Durer Young Hare 1502

Albrecht DĂŒrer “Young Hare” 1502
Source: Wikimedia.


Happy Inner Child

In this phase of my life, my spiritual “side” has truly become the conscious basis for my whole expression. Last year my focus was drawn back to Rhinoceros by Jean Rockefeller’s blog, Jack’s Corner. According to her information, three main holders of feminine energy on the planet are Elephant, Lion{ /ess }, and Rhinoceros. Thus another item was added to my long list of ideas: a work that honours all three “beasts” equally.

My inner child was really happy about all this, as it also offered and inspired a chance to create my own Rhinoceros unicornis in homage to DĂŒrer. A google search ensued, while I inspected what is known about the history of DĂŒrer’s piece — side stories to which are pretty fascinating for an art geek such as myself.

Giacomo Penni

First Woodcut of a Rhino, from the Giovanni Giacomo Penni poemetto 1915
Source: Wikimedia.


Artistic Depictions of Rhinoceros

… date back to antiquity, of course.

Chaturbhujnath Nala rock art

Chaturbhujnath Nala Rock Art, Madhya Pradesh
Source: Bradshaw Foundation.

Indus seal with Rhinoceros

Steatite seal from the Indus Valley
Source: The British Museum — Ancient India.


Meanwhile, Back in the West

In the year of 1515, and according to DĂŒrer’s engraving, “ on 1 May* there was brought to the most puissant King Emanuel of Portugal / to Lisbon from India / just such a living animal. they call it Rhinocerus … . ”

—English translation { and original Archaic German } on Wikipedia.

*Or maybe it was May 20, as the article states. Whatev’s. Honestly.

In any case, it seems the animal was not treated at all kindly in its role as the King’s new “possession” but of course sparked the curiosity of a culture who had never seen the like — well at least not since Roman times. A series of letters were sent to DĂŒrer in Nuremberg { for map enthusiasts, the map overlay link is fairly worth it }, one including a sketch by an artist whose name has not been preserved to history. This inspired Albrecht to make a few drawings and finally our beloved, famous woodcut.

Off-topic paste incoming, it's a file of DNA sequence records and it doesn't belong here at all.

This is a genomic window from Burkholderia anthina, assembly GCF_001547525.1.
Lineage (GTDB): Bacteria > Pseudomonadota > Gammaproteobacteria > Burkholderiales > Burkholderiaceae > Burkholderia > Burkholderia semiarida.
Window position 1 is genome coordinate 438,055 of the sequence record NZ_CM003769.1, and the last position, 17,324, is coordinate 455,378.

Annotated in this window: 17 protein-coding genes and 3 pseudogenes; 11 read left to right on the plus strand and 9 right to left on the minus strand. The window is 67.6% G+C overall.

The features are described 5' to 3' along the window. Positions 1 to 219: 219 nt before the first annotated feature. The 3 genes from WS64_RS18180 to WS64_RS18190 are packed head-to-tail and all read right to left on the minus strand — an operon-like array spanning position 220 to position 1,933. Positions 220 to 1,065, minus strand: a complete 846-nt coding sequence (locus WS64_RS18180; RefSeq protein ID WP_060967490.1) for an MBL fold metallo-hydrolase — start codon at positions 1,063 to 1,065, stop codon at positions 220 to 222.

Durers Rhinoceros

DĂŒrer’s Rhinoceros
Source: Wikimedia.


500 Years of Durer’s “Rhinocervs”

It has not escaped my notice that 2015 is the 500-year anniversary of the masterpiece, and as such I’ve had a printout on my bulletin board all year — egging me on to create my version. A couple of weeks ago, researching and preparing for a day of sketching, I happened to discover that 22 September is World Rhino Day. How about that for timing?

In the process of reigniting my artistic practice over the past few years, I’ve also realigned with my own native sketching style, which I’ve had since forever { or so }. I’ve given it a modern twist whose reward is digital vector art that can be tweaked and adjusted to perfection — as well as printed without concern of random scan quality. In coming years I’m keen to return to my first love: watercolour, but for now am really enjoying this new way of illustrating sketches.

I thereby present my in-progress offering in honour of Rhinoceros — and all of my artistic muses — with a special tip of the hat to Albrecht DĂŒrer.

{ P.S., This is a baby born at the Buffalo Zoo in 2008. }
Source photo credit: Wikimedia / Dave Pape { Flickr }.


Now – When is World Octopus Day?

Hmm, October 8, naturally.

Colossal octopus by Pierre Denys de Montfort

“Poulpe Colossal” { Colossal Octopus } by Pierre DĂ©nys de Montfort 1810
Source: Wikimedia.

That gives me… 375 days to prepare. *Whew!




Welcome to my blog!

I am a graphics professional { among other things } and have been a “fine” artist all my life. My professional design Portfolio is found in the main menu, as is the “about Ellen” page. You can also find me on Linkedin to view my CV. I will be putting up some more of my personal artwork as the years go on, as well as the occasional random blog post.

Enjoy your stay!